immune response mounted by a recipient against donor antigens that result in allograft
loss. Rejection of allografts can be classified as hyperacute, accelerated, acute
and chronic (1,2). Classification criteria are
based upon histopathology and time of rejection post-transplant rather than by
rejection mechanism.

rejection can occur within minutes or up to 24 hours post-transplant, with the
causative agent being the presence of pre-existing antibodies against HLA. Clinically,
hyperacute rejection is characterised by endothelial cell injury, platelet
margination, complement activation and thrombosis within allograft vasculature
following anastomosis Gautreaux. The transplanted organ will suffer
irreparable ischemic damage following hyperacute rejection. While there is no
effective treatment for hyperacute rejection, with appropriate
pre-transplantation testing hyperacute rejection is now extremely rare,
particularly in kidney transplants. Accelerated vascular rejection is similar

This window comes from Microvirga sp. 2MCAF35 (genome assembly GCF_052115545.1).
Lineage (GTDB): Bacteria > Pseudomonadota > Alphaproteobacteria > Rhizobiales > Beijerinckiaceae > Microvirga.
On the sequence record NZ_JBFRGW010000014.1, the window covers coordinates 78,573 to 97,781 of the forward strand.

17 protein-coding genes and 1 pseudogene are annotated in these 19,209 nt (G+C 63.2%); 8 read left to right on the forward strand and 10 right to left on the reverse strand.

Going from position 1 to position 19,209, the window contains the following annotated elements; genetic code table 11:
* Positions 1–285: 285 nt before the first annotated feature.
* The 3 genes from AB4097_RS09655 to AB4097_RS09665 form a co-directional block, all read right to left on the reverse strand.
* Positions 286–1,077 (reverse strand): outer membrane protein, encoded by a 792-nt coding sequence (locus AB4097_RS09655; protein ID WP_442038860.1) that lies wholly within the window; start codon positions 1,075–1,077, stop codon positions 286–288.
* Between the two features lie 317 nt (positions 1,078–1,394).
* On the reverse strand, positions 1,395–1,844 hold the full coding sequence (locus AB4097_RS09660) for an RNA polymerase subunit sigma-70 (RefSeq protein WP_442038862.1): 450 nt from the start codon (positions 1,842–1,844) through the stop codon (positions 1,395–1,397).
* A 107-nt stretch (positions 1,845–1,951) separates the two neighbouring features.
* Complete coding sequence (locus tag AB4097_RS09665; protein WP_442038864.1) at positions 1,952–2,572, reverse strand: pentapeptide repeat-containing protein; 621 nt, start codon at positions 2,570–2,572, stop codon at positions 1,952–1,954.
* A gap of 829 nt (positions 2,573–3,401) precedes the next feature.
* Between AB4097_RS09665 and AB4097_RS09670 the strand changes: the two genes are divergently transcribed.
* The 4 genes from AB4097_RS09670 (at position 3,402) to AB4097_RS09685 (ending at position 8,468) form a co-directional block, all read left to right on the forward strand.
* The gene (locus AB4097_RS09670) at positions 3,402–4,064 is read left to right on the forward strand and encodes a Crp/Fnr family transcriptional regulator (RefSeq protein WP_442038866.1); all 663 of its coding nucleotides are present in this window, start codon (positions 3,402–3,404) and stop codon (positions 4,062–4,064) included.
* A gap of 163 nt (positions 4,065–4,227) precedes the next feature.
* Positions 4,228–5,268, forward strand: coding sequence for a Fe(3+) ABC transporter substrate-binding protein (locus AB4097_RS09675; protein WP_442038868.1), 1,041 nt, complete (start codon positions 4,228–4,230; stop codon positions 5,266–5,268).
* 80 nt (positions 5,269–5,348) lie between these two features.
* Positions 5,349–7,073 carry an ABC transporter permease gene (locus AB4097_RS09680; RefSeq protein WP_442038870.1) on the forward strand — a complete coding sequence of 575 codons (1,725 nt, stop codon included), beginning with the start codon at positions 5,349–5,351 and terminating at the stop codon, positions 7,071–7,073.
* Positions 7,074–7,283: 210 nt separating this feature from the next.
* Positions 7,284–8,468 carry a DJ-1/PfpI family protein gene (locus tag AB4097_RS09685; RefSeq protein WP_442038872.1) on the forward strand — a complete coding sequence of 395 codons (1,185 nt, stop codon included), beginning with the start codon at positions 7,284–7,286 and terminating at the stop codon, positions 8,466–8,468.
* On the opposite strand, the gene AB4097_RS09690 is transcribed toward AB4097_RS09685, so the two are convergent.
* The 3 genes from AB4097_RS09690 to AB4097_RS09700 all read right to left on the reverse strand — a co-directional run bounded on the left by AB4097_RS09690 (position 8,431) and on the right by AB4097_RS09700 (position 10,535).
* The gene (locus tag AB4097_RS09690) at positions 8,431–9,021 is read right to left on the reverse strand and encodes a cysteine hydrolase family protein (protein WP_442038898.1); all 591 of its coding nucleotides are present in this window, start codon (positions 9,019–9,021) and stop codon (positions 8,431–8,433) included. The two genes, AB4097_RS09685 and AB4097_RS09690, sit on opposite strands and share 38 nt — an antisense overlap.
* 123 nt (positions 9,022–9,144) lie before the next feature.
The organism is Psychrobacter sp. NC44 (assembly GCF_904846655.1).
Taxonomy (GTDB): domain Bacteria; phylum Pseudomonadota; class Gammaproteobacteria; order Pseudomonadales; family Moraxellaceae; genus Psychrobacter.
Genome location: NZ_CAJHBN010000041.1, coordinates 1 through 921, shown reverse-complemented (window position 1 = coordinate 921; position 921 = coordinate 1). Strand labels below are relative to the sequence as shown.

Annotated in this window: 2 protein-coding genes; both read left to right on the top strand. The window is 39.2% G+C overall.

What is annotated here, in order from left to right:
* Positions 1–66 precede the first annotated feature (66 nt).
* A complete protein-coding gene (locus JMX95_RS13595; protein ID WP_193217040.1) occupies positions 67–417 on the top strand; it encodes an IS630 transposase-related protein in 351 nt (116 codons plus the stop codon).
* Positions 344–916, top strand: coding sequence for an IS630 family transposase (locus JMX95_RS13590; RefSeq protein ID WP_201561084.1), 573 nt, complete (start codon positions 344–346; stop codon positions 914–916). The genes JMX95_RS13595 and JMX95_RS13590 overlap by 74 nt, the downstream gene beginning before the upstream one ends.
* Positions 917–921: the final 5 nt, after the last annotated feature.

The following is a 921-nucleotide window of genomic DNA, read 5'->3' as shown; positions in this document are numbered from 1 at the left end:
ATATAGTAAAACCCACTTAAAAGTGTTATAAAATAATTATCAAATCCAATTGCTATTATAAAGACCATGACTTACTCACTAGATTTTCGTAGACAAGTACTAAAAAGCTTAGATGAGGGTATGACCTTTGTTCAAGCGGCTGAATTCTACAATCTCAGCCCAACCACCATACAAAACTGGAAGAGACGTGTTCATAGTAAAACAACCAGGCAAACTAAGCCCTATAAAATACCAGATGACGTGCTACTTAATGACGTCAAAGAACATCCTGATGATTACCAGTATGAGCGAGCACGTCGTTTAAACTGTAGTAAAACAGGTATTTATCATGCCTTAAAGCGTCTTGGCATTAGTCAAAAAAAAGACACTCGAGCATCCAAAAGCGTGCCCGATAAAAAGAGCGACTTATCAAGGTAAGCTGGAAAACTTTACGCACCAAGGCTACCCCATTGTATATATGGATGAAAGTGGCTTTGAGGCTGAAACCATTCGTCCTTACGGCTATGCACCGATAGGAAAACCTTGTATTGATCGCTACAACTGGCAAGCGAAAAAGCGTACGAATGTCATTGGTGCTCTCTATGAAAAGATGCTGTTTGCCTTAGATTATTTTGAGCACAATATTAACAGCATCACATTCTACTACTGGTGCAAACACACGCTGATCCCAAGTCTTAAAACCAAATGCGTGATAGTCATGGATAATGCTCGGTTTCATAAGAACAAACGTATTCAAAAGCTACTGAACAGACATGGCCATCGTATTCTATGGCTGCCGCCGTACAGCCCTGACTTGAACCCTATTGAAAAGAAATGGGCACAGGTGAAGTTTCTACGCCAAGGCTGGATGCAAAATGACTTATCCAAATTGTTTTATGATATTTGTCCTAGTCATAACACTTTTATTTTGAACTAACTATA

to hyperacute rejection in that it is aggressive, mediated by pre-existing antibodies
(albeit at a lower circulating titre than those found in hyperacute), and has
no standard therapy. The timeline for accelerated rejection is within two weeks
of transplant.

Acute rejection
is defined as allograft failure within 6 months of transplantation and can be
either T-cell (cellular rejection) or antibody mediated (AMR). The clinical
characteristic of acute rejection is necrosis of allograft endothelial cells
Gautreaux. While hyperacute rejection is shown histologically via vasculature
thrombosis, acute rejection more typically presents with vasculitis.

Acute cellular
rejection (ACR) is the most common form of early onset acute rejection and can appear
from 5-7 days post-transplant. ACR is mediated by lymphocytes, specifically T-
and NK-cells, that infiltrate the allograft parenchyma. Untreated ACR can lead